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Wednesday, 22 March 1972
Page: 817


Senator BYRNE (Queensland) - I feel that I must comment on the proposition suggested by Senator Cavanagh. This is what he is propounding: He says that if a member of the committee feels that evidence, the disclosure of which has been forbidden by a committee, should be published he. comes into the Senate and says: lt is my opinion that the evidence in relation to John Brown given before this committee should in fact be published. I ask the Senate's ratification of my opinion.' The Senate may have a totally different opinion, but it has no evidence on which to form an opinion. Is the Senate then to accept Senator Cavanagh's opinion or otherwise? That would be anything but a way in which the body asked to make a decision could possibly operate. Another member of the committee may say that he thinks the evidence should be published or should not be published - expressing an opinion differing from that of Senator Cavanagh. Should the Senate endorse his opinion, sight unseen, or endorse Senator Cavanagh's opinion, sight unseen? With respect to Senator Cavanagh, it is a proposition that is unworthy of the processes he usually brings to the consideration of questions such as this.

Senator Cavanaghmay form his opinion which he brings to the Senate on the evidence he has heard or seen in examination. He may say, 'In my opinion, this evidence should be made public'. The Senate is asked to endorse or not to endorse that opinion in the total absence of the documentation of the evidence on which he formed his opinion. In other words, Senator Cavanagh is saying that the Senate can take his opinion or reject it, on his say-so. That would be a totally unacceptable proposition. I am sure that on reflection even Senator Cavanagh will not continue to propound it. There is only one way that in justice and fairness the matter can be resolved. It may involve the liberties and rights of citizens of this country. If the Senate is to make a final deliberative decision on a matter that might effect the. liberty or the good name of any person appearing before or party to a proceeding before a committee, it must have the evidence before it so that it can make that deliberative decision. I cannot see in standing . order 308 where that opportunity is provided to the Senate. For the process that Senator Cavanagh advances to be the one on which the Senate would rest in such a serious matter is an idea that is totally incomprehensible to me. I am sure it would be totally unacceptable to the Senate or any person who has regard for the ordinary concept of civil individual rights.


The TEMPORARY CHAIRMAN -

Senator Brown,do you wish to speak?


Senator Brown - I will leave the clarification of the remarks of my colleague, Senator Cavanagh, to him.

Senator CAVANAGH(9.18)- I thought I had completed the clarification until it was confused again by Senator Byrne. This necessitates my reclarifying the matter at the present time. This involves the question of why we permit publication of something we do not know about. I say that that never happened except because of circumstances in which the Standing Orders conflicted with the law. It cannot be conceived by Senator Byrne that the Senate should make a decision on an opinion. Of course, we are doing that every sitting day. I may say, 'In my opinion, the Bill is wrong and it should be amended in clause 6. The Australian Labor Party says it should be amended' - because of one reason or another. A member will come before the Committee of the Whole and will say that in his opinion the evidence is so grave and affects so much the public interest of Australia that it should be published. Then we will decide whether the evidence of companies defrauding, etc., is of such public importance that it should be published. The Senate forms its opinion whether it agrees that it is of such importance that it should be published or whether it does not agree.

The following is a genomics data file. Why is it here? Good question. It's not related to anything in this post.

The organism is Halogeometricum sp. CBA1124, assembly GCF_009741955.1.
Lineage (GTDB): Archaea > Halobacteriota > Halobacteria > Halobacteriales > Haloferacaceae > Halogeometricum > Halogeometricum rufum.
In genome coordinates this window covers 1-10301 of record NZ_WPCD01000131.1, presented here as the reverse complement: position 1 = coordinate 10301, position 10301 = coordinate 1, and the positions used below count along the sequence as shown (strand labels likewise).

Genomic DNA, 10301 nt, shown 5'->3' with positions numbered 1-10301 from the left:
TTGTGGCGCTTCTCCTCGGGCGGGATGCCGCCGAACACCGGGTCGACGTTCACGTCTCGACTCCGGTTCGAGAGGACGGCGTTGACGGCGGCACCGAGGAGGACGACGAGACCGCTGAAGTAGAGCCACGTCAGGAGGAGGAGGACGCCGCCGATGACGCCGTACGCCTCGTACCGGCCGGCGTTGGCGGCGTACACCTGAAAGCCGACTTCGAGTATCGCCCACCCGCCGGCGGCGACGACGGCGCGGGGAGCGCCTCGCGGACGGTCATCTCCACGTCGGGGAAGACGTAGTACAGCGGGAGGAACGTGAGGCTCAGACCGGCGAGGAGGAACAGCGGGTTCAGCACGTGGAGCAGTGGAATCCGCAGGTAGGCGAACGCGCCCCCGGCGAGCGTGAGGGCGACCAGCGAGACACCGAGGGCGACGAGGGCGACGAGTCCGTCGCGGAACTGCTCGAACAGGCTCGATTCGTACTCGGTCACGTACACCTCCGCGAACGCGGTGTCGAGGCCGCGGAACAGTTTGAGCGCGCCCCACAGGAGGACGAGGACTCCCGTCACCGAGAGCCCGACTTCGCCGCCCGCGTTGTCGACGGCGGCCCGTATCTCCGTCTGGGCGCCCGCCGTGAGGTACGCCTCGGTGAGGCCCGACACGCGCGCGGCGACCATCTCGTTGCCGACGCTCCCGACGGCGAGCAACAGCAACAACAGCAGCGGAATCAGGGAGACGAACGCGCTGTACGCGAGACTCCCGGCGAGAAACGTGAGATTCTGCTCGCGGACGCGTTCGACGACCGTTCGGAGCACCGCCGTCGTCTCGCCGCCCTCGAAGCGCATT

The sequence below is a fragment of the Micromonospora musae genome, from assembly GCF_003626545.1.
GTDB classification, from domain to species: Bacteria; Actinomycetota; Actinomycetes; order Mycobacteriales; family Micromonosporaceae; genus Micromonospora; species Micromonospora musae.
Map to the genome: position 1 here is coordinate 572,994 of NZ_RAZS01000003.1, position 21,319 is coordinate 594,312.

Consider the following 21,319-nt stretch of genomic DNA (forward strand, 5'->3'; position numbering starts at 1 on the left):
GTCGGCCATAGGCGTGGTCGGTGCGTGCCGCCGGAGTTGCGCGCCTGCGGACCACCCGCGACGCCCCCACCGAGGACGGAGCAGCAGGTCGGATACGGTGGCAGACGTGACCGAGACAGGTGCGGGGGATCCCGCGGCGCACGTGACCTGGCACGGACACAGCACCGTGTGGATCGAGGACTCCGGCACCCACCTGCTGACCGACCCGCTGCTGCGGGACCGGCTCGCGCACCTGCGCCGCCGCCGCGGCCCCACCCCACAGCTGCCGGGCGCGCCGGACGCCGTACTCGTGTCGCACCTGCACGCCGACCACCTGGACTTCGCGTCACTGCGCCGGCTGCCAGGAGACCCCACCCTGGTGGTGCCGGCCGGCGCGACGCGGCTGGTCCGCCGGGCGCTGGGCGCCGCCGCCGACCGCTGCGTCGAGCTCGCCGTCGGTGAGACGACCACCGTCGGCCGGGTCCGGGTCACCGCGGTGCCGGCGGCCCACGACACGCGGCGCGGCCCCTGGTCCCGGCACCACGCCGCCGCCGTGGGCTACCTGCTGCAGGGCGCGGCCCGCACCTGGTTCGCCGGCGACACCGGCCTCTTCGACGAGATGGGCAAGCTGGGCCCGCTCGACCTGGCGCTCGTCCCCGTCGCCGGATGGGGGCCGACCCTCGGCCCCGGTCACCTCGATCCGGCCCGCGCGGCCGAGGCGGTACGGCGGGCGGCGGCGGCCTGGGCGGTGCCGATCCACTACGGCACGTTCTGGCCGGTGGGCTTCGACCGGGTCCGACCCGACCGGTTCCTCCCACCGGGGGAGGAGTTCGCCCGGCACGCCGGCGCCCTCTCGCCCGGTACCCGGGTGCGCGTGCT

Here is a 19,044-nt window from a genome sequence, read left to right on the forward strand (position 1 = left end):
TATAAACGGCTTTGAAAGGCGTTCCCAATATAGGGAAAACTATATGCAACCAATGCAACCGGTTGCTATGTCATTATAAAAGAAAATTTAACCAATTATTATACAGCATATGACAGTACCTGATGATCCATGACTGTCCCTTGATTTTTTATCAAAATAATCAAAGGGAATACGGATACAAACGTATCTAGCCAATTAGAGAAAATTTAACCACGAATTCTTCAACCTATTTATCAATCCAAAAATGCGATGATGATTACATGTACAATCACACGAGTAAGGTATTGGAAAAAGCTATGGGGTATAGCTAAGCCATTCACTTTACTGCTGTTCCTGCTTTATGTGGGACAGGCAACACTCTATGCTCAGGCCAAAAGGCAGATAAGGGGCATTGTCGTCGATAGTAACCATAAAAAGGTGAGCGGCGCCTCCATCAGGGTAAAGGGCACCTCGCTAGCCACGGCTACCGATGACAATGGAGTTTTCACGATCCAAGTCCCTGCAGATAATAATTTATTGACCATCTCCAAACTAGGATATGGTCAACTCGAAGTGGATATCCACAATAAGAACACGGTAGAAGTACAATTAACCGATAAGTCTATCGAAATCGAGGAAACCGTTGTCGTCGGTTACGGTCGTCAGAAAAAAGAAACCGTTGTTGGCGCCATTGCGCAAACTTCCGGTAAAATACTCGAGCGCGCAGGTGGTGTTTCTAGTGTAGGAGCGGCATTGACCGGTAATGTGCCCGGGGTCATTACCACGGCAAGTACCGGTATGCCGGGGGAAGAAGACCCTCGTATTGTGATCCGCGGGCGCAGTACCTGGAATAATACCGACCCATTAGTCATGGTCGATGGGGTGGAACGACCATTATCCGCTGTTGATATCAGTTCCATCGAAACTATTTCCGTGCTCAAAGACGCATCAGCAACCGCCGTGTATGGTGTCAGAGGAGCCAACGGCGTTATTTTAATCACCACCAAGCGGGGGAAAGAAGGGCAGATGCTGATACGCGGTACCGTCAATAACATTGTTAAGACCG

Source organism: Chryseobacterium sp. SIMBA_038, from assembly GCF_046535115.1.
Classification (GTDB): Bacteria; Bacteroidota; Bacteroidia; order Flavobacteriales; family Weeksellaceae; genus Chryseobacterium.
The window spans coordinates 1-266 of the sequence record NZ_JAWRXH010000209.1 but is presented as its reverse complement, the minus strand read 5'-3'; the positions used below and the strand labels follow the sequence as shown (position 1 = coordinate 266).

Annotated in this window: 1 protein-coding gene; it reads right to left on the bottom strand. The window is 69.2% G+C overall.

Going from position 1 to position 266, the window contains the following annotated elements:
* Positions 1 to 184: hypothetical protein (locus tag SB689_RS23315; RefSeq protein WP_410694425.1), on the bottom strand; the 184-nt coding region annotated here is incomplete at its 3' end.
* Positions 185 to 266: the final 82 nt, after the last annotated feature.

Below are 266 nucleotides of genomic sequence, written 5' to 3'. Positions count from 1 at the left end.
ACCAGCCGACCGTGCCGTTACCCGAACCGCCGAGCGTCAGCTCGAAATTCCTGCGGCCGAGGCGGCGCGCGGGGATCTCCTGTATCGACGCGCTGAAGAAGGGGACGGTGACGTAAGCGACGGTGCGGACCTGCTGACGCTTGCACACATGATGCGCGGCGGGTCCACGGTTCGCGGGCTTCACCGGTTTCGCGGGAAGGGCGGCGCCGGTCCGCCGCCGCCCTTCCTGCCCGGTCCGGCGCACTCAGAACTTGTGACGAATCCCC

That is the whole question - whether the evidence is of public importance. That is the whole basis upon which we work in the Senate and it is nothing unusual. I now turn to the question that is related to the recommendation the Committee is bringing down. Again, the recommendation is of some protection to witnesses.


Senator Milliner - It is supported.


Senator CAVANAGH - It is supported because it was a unanimous decision. Noone can say that without the rules there has been a grave injustice to witnesses who have appeared before the Committee. I think this speaks well of the conduct of the various committees that have operated. On the committees on which I have served, there were such statements made that could get witnesses into trouble if they were ever made public. They never were. The information was sought. It was freely given. The information was always granted secretly and there was never an occasion when this secrecy or confidence was broken. Therefore I suggest that while a person appearing before a committee should have the right to know what his rights are, we should not have too strict a code of rules that defeats the objects of parliamentary committees in their search for the truth.







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